Aawartan, though not new to the Nepali music scene are the current rising stars. The band has been together for about three years, playing gigs in major pubs and restaurants of Kathmandu valley.
The story of Aawartan is similar to what every other band experiences. They were playing in different bands struggling to get gigs before coming together. Aawartan was formed when Anup Thapa and Aman Shahi met with the former vocalist of the band Ranjit Dahal. According to Aman, Ranjit was the one who came up with the name Aawartan which is derived from eastern classical music. He further explained that in eastern classical music, one bar of music circle is called Aawartan and has a similar meaning to the Nepali word Pariwartan which means change. So, the band wants to change and introduce different genres of music here in Nepal.
For two years, the trio of Anup, Aman and Ranjit were together but soon after, Ranjit left the band. At the time Saugat Rai was with another band playing gigs in Thamel. The remaining duo, Anup and Aman were looking for another band member and asked Saugat to join them, which he instantly did. The trio of Anup, Aman and Saugat have been together for almost three years now playing gigs around the major pubs and restaurants of Kathmandu Valley and also opening up for major Nepali artists.
Their first gig was in a bar called Mona Lisa and the second was in the food court of KL Tower. “At that time, we didn’t have many gigs and after those two gigs we got a chance to play at a café in Baneshwor called Café 32 and another café in Jhamsikhel called Café Rina,” says Anup Shahi. After those initial gigs they got calls from popular and happening pubs and restaurants around Kathmandu like Reef, Red Carpet, Nanglo, Lhasa, H2O, Faces Lounge, Ibyza and Up Stairs in Jochhen. “Amongst these we are still continuing to play in H2O, Reef, Faces Lounge and Up Stairs, Jochhen,” adds Aman as he joins the conversation. Among their most memorable gigs, Saugat remembers the time they got a chance to be the opening band for Raju Lama at Reef. “There was a massive crowd at that gig and we enjoyed a lot playing in front of such a crowd,” says Saugat. They also remember fondly a gig in Chitwan called Rhythm Highway Concert in 2016 which they think is another memorable one.
Aawartan believes that an artiste or musician should not just have one artiste as their idol and one genre as their favorite. The band thinks that although some musicians play only a certain genre of music, they should have respect for all genres. They are flexible with any genre of music, whether it’s Nepali folk music, rock, pop, Bollywood, funk and jazz. When I asked each band member personally, Anup replied that his favorite band from his childhood days has always been AC/DC, Saugat prefers Nepali pop rock genre and is a major fan of Girish and The Chronicles, while Aman being the only guitarist in the band has always preferred playing lead and rhythm taking the name of the great band Metallica as his idols.
The charm factor of Aawartan is that the they make the cover songs they sing their own by improvising. All three band members can sing and each of the members sings music of their own favorite genres which brings diversity to their performances. Apart from singing at major pubs and restaurants in Kathmandu, the band has already taken out their first original ‘Aba Ta Aideuna’, a love song targeting the youth. “The song ‘Aba Ta Aideuna’ was an experimental song that we recorded in a studio. We wanted the experience to see how things work in a studio,” explains Anup. They are still working out on their other songs and look forward to taking out an album soon.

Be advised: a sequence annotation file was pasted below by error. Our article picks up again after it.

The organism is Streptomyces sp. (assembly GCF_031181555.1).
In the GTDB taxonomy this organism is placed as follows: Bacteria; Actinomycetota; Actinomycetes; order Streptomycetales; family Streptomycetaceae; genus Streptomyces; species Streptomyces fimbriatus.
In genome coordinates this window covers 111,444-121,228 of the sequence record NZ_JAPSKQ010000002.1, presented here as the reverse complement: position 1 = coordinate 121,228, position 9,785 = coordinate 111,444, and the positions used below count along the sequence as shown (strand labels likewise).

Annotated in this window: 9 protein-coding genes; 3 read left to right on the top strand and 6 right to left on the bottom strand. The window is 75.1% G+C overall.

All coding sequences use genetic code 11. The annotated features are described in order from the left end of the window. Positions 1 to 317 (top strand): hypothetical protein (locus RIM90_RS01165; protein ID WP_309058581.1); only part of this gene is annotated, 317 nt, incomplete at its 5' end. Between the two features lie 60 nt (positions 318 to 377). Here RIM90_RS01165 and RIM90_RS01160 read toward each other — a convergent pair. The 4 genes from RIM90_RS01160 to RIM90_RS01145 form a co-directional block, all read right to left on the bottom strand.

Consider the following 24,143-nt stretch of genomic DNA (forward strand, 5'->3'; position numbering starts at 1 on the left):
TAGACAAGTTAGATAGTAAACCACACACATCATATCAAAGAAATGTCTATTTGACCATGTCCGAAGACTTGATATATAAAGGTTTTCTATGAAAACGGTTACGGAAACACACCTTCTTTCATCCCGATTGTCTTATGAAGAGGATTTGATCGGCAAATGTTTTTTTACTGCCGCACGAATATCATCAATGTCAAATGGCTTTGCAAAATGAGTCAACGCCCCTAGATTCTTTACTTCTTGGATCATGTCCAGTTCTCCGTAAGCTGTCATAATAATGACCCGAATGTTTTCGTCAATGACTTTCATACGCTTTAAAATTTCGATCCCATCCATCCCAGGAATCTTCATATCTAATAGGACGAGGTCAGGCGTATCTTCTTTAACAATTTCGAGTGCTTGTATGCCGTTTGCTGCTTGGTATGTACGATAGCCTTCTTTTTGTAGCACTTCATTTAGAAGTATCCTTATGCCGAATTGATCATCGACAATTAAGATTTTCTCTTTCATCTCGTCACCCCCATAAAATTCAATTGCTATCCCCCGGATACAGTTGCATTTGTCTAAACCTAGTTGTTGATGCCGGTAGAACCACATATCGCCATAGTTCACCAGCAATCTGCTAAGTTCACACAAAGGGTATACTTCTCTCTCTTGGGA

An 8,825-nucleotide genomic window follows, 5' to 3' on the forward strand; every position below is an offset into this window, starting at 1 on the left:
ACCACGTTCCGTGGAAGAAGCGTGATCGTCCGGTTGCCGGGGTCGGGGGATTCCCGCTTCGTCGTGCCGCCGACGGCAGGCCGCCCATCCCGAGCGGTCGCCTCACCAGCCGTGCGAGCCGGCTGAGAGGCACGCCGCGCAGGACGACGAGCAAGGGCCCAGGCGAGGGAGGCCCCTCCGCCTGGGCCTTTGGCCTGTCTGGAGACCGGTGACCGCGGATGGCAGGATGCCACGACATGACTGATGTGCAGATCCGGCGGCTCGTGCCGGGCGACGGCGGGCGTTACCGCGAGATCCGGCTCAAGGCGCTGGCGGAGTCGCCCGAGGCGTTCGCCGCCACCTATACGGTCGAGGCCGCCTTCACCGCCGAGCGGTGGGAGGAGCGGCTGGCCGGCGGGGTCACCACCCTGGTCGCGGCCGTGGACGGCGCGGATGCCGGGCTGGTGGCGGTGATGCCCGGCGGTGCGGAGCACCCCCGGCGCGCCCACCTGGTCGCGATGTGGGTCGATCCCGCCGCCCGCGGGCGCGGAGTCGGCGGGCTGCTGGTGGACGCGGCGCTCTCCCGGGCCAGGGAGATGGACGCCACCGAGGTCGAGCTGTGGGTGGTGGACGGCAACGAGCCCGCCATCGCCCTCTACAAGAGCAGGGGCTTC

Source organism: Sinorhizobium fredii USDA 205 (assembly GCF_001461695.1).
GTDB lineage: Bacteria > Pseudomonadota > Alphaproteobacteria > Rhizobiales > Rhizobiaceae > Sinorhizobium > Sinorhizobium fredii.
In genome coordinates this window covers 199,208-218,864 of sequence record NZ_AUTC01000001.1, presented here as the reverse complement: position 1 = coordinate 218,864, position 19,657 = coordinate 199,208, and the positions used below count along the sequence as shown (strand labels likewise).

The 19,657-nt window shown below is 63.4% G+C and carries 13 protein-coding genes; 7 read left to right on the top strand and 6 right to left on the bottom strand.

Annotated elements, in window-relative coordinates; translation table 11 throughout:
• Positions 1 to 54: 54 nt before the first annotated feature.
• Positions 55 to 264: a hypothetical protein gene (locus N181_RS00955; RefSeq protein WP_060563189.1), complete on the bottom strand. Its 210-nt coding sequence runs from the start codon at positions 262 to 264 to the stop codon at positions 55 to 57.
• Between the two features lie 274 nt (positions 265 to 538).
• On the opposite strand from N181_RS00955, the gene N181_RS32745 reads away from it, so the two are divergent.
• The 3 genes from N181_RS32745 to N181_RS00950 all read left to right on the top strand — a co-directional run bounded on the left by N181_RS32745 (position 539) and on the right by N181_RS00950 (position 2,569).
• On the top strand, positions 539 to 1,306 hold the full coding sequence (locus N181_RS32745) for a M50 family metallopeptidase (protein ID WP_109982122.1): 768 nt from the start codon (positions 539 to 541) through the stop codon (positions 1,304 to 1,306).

Taling about the music scene in Nepal at the moment, all the band members feel that the life of a musician is very tough right now. “The bands or singers who are young and just got into the music scene are doing it for fun and it’s a temporary phase in their life. There was a time when many concerts were organized and musicians like us used to get a chance to play regularly, but now such concerts have become rare and the craze for good musicians and music seems to have have faded as well right now,” laments Aman. “The competition is so tight because of so many bands emerging to play in pubs and restaurants,” adds Saugat. Anup thinks that established artists and musicians have already become established but cover bands like Aawartan are stuck in the middle. He observes that young bands that are desperate to play at pubs and restaurants are playing gigs for very little money and these eateries being business houses, would obviously hire such bands which cost less. But the band still believes there are some pubs and restaurants out there who understand the need for quality music and encourage bands like Aawartan to produce good music without having to compromise on payment.
"The band still believes there are some pubs and restaurants out there who understand the need for quality music and encourage bands like Aawartan to produce good music without having to compromise on payment."
Aawartan believes that the people and the music industry in Nepal needs to widen up their perception about the importance of music. “Instead of downloading the music or sharing it for free, we recommend people to pay for the music and show some respect for it,” says Anup. “Since YouTube is not a source of income, people can go to the respective channel of the bands and view the song. Aman talks about the other problems that bands face today: “When we are playing gigs, not only Aawartan but other bands also have a playlist according to which they play. But people are constanly requesting songs that are not on our playlist. If we have them on our playlist, we do play those songs, but if not people should understand,” opines Aman. Aawartan feels grateful to audiences, pubs and restaurants who have consistently supported them.